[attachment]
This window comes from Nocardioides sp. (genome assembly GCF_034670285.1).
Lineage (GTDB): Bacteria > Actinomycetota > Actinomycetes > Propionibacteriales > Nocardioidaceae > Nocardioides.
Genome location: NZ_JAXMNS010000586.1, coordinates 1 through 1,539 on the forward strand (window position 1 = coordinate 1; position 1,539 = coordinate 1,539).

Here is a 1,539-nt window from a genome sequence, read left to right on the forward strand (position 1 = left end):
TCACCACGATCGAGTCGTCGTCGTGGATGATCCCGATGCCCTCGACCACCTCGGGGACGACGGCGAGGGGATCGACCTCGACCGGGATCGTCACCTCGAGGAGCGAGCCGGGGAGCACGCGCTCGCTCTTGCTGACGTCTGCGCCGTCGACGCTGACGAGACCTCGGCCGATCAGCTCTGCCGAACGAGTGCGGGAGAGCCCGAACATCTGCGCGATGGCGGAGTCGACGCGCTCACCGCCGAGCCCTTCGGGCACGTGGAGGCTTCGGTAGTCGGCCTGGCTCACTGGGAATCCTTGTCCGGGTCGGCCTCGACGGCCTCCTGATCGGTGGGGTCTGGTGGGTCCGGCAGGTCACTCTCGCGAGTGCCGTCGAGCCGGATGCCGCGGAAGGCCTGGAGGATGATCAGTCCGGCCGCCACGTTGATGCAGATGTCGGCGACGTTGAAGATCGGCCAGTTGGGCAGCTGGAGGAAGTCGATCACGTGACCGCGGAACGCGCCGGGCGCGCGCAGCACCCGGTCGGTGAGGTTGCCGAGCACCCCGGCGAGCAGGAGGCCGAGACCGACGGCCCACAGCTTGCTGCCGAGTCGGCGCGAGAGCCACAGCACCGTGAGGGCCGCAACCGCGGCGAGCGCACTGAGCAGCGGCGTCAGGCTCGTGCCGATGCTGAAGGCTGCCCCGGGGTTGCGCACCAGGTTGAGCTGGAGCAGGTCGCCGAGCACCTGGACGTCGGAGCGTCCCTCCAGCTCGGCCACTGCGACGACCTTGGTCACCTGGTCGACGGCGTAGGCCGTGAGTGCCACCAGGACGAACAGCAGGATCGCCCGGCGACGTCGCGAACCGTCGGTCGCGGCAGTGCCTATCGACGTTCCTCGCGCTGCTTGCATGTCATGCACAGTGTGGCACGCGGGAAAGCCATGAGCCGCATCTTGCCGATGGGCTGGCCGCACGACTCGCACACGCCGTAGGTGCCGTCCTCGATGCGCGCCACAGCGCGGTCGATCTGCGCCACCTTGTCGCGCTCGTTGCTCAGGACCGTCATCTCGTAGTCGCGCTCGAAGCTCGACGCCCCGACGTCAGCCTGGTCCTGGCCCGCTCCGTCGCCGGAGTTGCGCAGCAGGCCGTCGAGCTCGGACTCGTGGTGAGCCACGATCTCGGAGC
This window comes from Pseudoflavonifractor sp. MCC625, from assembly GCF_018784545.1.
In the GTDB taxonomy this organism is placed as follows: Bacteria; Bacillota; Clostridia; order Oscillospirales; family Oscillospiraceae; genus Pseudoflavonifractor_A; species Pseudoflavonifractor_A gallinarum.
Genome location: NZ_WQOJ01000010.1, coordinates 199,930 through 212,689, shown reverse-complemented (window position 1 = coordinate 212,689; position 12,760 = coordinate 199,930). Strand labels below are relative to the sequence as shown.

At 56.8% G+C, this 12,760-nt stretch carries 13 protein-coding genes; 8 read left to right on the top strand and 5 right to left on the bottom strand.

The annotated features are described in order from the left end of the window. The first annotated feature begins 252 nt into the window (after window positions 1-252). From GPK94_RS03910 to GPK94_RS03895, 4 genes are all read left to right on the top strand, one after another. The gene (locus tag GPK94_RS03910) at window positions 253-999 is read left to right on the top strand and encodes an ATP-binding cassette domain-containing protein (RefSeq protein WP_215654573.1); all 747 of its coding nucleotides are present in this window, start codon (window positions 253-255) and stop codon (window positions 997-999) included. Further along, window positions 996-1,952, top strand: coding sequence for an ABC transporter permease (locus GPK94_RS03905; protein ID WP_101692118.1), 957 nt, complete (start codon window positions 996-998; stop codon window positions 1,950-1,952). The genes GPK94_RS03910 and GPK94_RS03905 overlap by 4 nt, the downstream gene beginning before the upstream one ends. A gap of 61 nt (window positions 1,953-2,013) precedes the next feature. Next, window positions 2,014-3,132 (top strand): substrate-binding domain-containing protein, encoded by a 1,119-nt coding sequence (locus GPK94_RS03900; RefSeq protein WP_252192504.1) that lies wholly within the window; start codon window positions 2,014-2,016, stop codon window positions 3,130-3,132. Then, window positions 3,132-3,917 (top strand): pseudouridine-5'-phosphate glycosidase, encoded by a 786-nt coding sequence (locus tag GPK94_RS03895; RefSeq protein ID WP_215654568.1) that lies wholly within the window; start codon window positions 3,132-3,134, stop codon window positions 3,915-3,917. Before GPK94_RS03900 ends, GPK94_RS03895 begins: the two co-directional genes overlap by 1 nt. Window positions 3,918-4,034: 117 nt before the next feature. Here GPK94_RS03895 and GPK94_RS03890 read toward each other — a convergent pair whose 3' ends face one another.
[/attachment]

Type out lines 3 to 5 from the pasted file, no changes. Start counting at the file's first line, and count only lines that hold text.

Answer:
Genome location: NZ_JAXMNS010000586.1, coordinates 1 through 1,539 on the forward strand (window position 1 = coordinate 1; position 1,539 = coordinate 1,539).

Here is a 1,539-nt window from a genome sequence, read left to right on the forward strand (position 1 = left end):
TCACCACGATCGAGTCGTCGTCGTGGATGATCCCGATGCCCTCGACCACCTCGGGGACGACGGCGAGGGGATCGACCTCGACCGGGATCGTCACCTCGAGGAGCGAGCCGGGGAGCACGCGCTCGCTCTTGCTGACGTCTGCGCCGTCGACGCTGACGAGACCTCGGCCGATCAGCTCTGCCGAACGAGTGCGGGAGAGCCCGAACATCTGCGCGATGGCGGAGTCGACGCGCTCACCGCCGAGCCCTTCGGGCACGTGGAGGCTTCGGTAGTCGGCCTGGCTCACTGGGAATCCTTGTCCGGGTCGGCCTCGACGGCCTCCTGATCGGTGGGGTCTGGTGGGTCCGGCAGGTCACTCTCGCGAGTGCCGTCGAGCCGGATGCCGCGGAAGGCCTGGAGGATGATCAGTCCGGCCGCCACGTTGATGCAGATGTCGGCGACGTTGAAGATCGGCCAGTTGGGCAGCTGGAGGAAGTCGATCACGTGACCGCGGAACGCGCCGGGCGCGCGCAGCACCCGGTCGGTGAGGTTGCCGAGCACCCCGGCGAGCAGGAGGCCGAGACCGACGGCCCACAGCTTGCTGCCGAGTCGGCGCGAGAGCCACAGCACCGTGAGGGCCGCAACCGCGGCGAGCGCACTGAGCAGCGGCGTCAGGCTCGTGCCGATGCTGAAGGCTGCCCCGGGGTTGCGCACCAGGTTGAGCTGGAGCAGGTCGCCGAGCACCTGGACGTCGGAGCGTCCCTCCAGCTCGGCCACTGCGACGACCTTGGTCACCTGGTCGACGGCGTAGGCCGTGAGTGCCACCAGGACGAACAGCAGGATCGCCCGGCGACGTCGCGAACCGTCGGTCGCGGCAGTGCCTATCGACGTTCCTCGCGCTGCTTGCATGTCATGCACAGTGTGGCACGCGGGAAAGCCATGAGCCGCATCTTGCCGATGGGCTGGCCGCACGACTCGCACACGCCGTAGGTGCCGTCCTCGATGCGCGCCACAGCGCGGTCGATCTGCGCCACCTTGTCGCGCTCGTTGCTCAGGACCGTCATCTCGTAGTCGCGCTCGAAGCTCGACGCCCCGACGTCAGCCTGGTCCTGGCCCGCTCCGTCGCCGGAGTTGCGCAGCAGGCCGTCGAGCTCGGACTCGTGGTGAGCCACGATCTCGGAGC